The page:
1 to 3 Tbsp peanut butter (I used crunchy, unsalted peanut butter from Trader Joe’s and prefer the higher amount of PB though the lower amount is more like the first recipe I tried)


  1. In bowl of food processor, combine salt, sugar, garlic, ginger and chile. You can omit the chile for a milder dish but I think it benefits from at least 1/2 a serrano chile. Process until finely minced.  Scrape down bowl if necessary.
  2. Add cilantro and process until it is very finely chopped, again scraping bowl sides as needed.
  3. Add peanut butter and lime juice and process until well-combined.
  4. Taste and adjust seasoning if needed.

Keeps well in fridge in a covered container.

I’ve made this with green garlic instead of regular, lemon juice instead of lime and sometimes without the chile pepper and every version is yummy.

The picture above is a piece of sauteed cod with Cilantro Salsa.  On the side is Brussels sprouts and kale stir-fried with red cabbage, carrots, beets and a little apple.

Yogurt Cilantro Dip


2 Tbsp Cilantro Salsa

1/3 cup whole milk Greek yogurt

1 Tbsp mayonaise

A little lemon juice (start with about 1 tsp and add more to taste)


  • Combine the ingredients in a small bowl and serve with raw veggies.

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Filed under Cooking

Banana Nice Dream

Making healthier choices in my life means eating differently. Ice cream has been a staple and this recipe gives me something to enjoy that is still sweet, cold and creamy but is not as loaded with sugar and fat, even when I add the optional peanut butter.

It is hardly a recipe and it isn’t ice cream.  But it really is yummy and if nothing else answers the occasional question “what am I going to do with all of these ripe bananas?”   Yes, you can freeze them for banana bread (and I do) but this give you another option. It is also a fun recipe because it seems to involve just a pinch of magic.  The bananas are sliced, frozen and then whirled in a food processor or blender and they  transform from an icy slurry of banana to a pale, creamy frozen dessert.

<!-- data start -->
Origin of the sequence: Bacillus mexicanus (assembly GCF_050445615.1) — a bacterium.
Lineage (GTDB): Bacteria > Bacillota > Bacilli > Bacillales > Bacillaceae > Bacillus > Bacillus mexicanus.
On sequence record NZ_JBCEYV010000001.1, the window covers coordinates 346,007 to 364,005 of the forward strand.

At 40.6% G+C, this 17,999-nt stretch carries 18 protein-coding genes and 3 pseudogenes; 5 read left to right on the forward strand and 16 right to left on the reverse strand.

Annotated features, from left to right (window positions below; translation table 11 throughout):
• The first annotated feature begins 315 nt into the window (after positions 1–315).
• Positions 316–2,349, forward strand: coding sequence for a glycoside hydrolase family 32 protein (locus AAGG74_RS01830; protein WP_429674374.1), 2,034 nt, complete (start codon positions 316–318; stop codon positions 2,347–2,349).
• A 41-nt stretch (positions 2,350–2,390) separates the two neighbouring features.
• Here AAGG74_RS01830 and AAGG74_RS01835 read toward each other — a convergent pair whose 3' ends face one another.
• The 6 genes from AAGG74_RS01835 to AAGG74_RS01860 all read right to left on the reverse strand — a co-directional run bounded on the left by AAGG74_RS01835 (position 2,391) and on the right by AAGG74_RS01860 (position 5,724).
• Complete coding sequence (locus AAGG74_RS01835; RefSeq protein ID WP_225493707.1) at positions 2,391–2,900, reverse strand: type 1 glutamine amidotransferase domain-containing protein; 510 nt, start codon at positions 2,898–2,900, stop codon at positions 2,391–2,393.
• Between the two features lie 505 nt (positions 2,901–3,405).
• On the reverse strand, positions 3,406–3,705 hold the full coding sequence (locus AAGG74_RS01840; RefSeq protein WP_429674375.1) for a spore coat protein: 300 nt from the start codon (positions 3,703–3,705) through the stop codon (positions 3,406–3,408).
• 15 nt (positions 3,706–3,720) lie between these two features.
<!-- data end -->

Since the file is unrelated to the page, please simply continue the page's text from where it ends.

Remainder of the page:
I found the recipe at the kitchen and decided to call it Banana Nice Dream because it is like ice cream even though it has no dairy and you don’t use an ice cream maker to make it.  In fact, the basic recipe is just ONE ingredient.  If you are vegan or know someone who is or someone who is avoiding sugar or can’t tolerate lactose, give this a try.  Or even if you are just trying to make some healthier choices, this recipe is worth knowing about.

Banana Nice Dream


3 to 5 really ripe bananas (if the bananas aren’t spotty and even over-ripe, your Nice Dream won’t be so nice and may taste a little green)

(really, that’s it!)

Optional Ingredients

Peanut Butter


Cocoa Powder (unsweetened)


  1. Peel and slice bananas into chunks.
  2. Put on a plate or tray covered with parchment paper or plastic wrap and freeze uncovered for 1.5 to 2 hours.
  3. Put frozen banana  chunks into bowl of food processor (or into blender)* and process until smooth and creamy. Stop and scrape down sides of bowl as needed.  This will take about 2 or 3 minutes.
  4. If desired, add some or all optional ingredients.  It depends on how many bananas you start with but for 5 bananas I use about 2 rounded tablespoons of peanut butter, a drizzle of honey and 2 tablespoons cocoa powder.

*Note: Sorry, I didn’t test it in the blender and the comment from my mom said when she tried it, it didn’t work, so I can’t recommend it.  I saw other online recipes that suggested using the blender but for now I suggest using a processor.

You can eat it freshly made and soft or scrape it into a container, freeze it and scoop it like ice cream later.

The basic recipe is good and I buy extra bananas to have ripe ones on hand for making a batch.  It wasn’t a hit with Rem but he likes the chocolate-peanut butter version.   I hope you give it a try!


Filed under Cooking